Sony Ericsson Cedar review:

Sony Ericsson Cedar

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Typical Price: £150.00
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3.5 stars

CNET Editors' Rating

4 stars 3 user reviews

The Good Great design;. 3G and Bluetooth connectivity;. Home screen widgets save time;. Uses standard micro-USB connector.

The Bad Poor camera, with no LED flash;. Web browsing is a pain;. Twitter client is awkward to use.

The Bottom Line The Cedar is yet another likeable addition to Sony Ericsson's eco-friendly GreenHeart range, offering impressive functionality and attractive aesthetics for an eminently reasonable price. It's just a shame that irksome Web access and occasional social-networking issues spoil the overall impression.

Visit manufacturer site for details.

7.5 Overall

Like its eco-friendly predecessors the Elm and Hazel, the Sony Ericsson Cedar forms part of the company's environmentally conscious GreenHeart range. Constructed from -- and packaged in -- predominantly recycled materials, the Cedar is the perfect handset for mobile users with lofty morals.

The Cedar is available for free on a £15 per month contract. Alternatively, you can pick it up for about £60 on pay as you go, or around £150 SIM-free and unlocked.

Heart of green

Although Sony Ericsson's GreenHeart proposal does tend to come across as a little disingenuous -- especially when you consider the vast quantity of mobile phones that end up as nothing more than landfill -- it's certainly a step in the right direction. The Elm and Hazel marked the opening shots of this righteous eco-warrior campaign, and impressed us with their functionality and range of features.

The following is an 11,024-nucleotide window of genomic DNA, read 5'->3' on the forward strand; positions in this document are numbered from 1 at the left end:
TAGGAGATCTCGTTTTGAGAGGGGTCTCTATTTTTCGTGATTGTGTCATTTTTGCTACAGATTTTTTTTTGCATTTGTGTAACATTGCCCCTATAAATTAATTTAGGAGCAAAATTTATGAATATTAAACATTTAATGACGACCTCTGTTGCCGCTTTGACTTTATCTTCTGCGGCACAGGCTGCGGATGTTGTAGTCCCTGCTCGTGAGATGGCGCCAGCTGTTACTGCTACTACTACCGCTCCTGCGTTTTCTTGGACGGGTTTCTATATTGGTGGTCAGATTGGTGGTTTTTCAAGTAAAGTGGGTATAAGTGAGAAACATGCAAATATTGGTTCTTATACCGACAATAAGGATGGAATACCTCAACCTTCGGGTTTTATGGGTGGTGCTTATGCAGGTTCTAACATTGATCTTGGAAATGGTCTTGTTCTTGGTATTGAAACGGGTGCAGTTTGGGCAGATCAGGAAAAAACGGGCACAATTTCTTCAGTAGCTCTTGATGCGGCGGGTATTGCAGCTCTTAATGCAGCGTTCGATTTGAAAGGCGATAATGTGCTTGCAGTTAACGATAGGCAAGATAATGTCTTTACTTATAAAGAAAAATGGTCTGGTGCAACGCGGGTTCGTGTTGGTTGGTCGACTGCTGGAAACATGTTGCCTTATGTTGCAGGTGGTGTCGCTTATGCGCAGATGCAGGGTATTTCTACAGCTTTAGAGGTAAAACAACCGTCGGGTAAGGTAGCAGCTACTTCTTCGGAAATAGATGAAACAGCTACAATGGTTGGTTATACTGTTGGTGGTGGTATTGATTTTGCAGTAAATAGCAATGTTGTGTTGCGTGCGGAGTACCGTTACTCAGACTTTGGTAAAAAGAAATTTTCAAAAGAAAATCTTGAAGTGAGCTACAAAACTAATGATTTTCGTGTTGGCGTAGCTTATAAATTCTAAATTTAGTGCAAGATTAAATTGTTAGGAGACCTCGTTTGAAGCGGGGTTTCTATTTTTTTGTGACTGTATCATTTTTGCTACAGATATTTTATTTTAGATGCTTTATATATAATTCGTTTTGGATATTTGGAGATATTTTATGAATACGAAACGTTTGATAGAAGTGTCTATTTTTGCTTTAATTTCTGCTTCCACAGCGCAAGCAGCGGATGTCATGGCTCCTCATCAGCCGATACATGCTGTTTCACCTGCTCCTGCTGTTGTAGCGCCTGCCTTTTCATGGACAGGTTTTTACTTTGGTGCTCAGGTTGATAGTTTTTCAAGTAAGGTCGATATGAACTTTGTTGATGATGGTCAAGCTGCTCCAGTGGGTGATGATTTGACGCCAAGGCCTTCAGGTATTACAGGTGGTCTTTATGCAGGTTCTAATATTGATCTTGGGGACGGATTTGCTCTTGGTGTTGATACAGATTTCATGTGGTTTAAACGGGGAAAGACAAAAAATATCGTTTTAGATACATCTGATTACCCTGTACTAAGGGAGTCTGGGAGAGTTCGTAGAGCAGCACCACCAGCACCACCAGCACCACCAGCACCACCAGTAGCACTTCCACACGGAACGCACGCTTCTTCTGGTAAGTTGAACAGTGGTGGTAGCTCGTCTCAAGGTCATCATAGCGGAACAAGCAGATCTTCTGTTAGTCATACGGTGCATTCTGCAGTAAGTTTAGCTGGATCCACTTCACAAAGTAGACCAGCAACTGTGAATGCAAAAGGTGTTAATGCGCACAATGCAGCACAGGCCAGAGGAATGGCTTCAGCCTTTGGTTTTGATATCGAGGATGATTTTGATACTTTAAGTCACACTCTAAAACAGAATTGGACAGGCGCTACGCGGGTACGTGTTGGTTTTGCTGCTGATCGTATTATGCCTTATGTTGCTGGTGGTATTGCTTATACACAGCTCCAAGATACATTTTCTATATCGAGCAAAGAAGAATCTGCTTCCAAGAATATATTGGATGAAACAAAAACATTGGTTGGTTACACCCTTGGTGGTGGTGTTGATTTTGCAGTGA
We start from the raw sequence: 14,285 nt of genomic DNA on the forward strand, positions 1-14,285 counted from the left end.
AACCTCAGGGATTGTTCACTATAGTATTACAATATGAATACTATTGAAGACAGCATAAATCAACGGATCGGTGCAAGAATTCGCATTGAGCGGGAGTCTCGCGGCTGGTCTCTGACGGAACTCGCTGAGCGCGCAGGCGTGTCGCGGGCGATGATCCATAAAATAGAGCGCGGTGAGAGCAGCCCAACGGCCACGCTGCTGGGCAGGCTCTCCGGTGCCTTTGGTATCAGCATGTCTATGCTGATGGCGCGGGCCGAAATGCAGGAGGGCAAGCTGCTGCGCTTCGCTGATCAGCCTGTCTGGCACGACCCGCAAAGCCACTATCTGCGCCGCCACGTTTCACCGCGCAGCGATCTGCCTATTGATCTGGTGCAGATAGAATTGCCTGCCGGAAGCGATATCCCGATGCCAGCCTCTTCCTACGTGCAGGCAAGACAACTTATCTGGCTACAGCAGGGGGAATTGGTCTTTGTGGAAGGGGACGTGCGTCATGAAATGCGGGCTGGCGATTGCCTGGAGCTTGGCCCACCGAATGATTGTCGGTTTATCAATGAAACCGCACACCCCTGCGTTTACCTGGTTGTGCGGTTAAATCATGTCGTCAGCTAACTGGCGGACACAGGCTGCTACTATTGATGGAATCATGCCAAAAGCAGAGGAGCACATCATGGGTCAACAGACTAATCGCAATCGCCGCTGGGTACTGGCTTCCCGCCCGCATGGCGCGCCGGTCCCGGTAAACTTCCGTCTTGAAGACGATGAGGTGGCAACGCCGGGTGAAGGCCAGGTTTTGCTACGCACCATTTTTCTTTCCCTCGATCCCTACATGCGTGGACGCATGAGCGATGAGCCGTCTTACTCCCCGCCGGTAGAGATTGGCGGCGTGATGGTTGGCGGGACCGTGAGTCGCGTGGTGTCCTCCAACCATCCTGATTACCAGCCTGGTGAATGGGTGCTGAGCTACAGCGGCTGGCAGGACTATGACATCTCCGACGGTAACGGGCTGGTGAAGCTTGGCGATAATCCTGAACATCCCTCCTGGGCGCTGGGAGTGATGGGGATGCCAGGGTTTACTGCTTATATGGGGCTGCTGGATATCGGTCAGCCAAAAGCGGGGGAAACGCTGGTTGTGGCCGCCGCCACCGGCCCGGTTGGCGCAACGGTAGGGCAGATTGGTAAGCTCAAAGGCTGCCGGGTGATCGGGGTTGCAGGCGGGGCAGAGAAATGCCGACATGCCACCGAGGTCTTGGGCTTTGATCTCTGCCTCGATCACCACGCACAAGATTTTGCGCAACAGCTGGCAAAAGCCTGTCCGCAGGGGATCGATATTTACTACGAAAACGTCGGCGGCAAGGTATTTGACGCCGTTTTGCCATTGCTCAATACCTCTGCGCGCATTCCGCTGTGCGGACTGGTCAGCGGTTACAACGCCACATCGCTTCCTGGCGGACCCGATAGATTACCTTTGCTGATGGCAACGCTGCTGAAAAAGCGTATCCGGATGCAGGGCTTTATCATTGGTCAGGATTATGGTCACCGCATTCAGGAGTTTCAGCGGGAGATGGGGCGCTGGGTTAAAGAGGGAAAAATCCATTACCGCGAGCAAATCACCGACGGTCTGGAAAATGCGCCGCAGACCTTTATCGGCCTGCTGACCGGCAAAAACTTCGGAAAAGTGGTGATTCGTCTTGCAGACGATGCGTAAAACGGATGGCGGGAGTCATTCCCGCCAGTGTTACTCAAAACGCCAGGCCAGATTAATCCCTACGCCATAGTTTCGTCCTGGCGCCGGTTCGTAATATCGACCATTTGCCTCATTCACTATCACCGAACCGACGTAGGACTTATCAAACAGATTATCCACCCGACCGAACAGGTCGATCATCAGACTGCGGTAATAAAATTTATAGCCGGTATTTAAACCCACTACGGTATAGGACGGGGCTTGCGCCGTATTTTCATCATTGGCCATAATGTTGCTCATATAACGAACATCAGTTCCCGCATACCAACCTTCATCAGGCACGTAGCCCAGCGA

The Sony Ericsson Cedar continues the good work achieved by its forebears, and proves that being sympathetic to Mother Nature doesn't have to mean being saddled with an ugly phone. The Cedar is arguably one of Sony Ericsson's more attractive offerings of late, combining a two-tone colour scheme with smooth lines and a visually pleasing, ridged keypad.

Curves in all the wrong places

The phone isn't especially small, but it is light. At just 84g, it certainly won't add a significant bulk to your pocket. The only real complaint we have about the design of the Cedar is the ergonomics. The back of the phone curves at both ends, which can make gripping it somewhat difficult. The weight of the phone is focused in the middle, which causes it to tip out of your paw should you grip it too tightly at the base.

The Cedar's curved back is visually pleasing, but can make the phone hard to grip.

With 280MB of on-board storage available, the Cedar has an unusually generous amount of room for photos, videos and music. Thankfully, it's also possible to boost this total with a microSD card of up to 16GB in capacity, which can be inserted in the card slot located rather cunningly under one side of the battery cover. Sadly, a microSD card is not included, so if you do intend to load up the Cedar with your tunes and snaps, you'll need to purchase one separately.

The Cedar's multimedia aspirations are enhanced further by the presence of a 3.5mm headphone jack, which allows you to use your own personal set of cans to listen to music. The on-board media-playback software is based on Sony Ericsson's Walkman program, and offers an above-average range of options and customisation.

Shoot me now

A 2-megapixel camera can be found on the back of the Cedar, which takes decent shots and is able to shoot low-quality video clips. Sadly, it lacks an LED flash, so low-light images look predictably muddy and ill-defined.

Finally, it's worth noting that unlike the Elm, the Cedar uses an industry-standard micro-USB connection for both charging and data transfer. No USB cable is included in the box, but the standardised nature of this particular interface means you're bound to have a compatible one lying around somewhere in your house.

It could be argued that the Cedar occupies a shrinking portion of the mobile phone market devoted to mid-range 'dumb phones'. As cheap smart phones like the HTC Wildfire and Huawei Ideos encroach ever further into this territory, manufacturers are being forced to get creative with their products.

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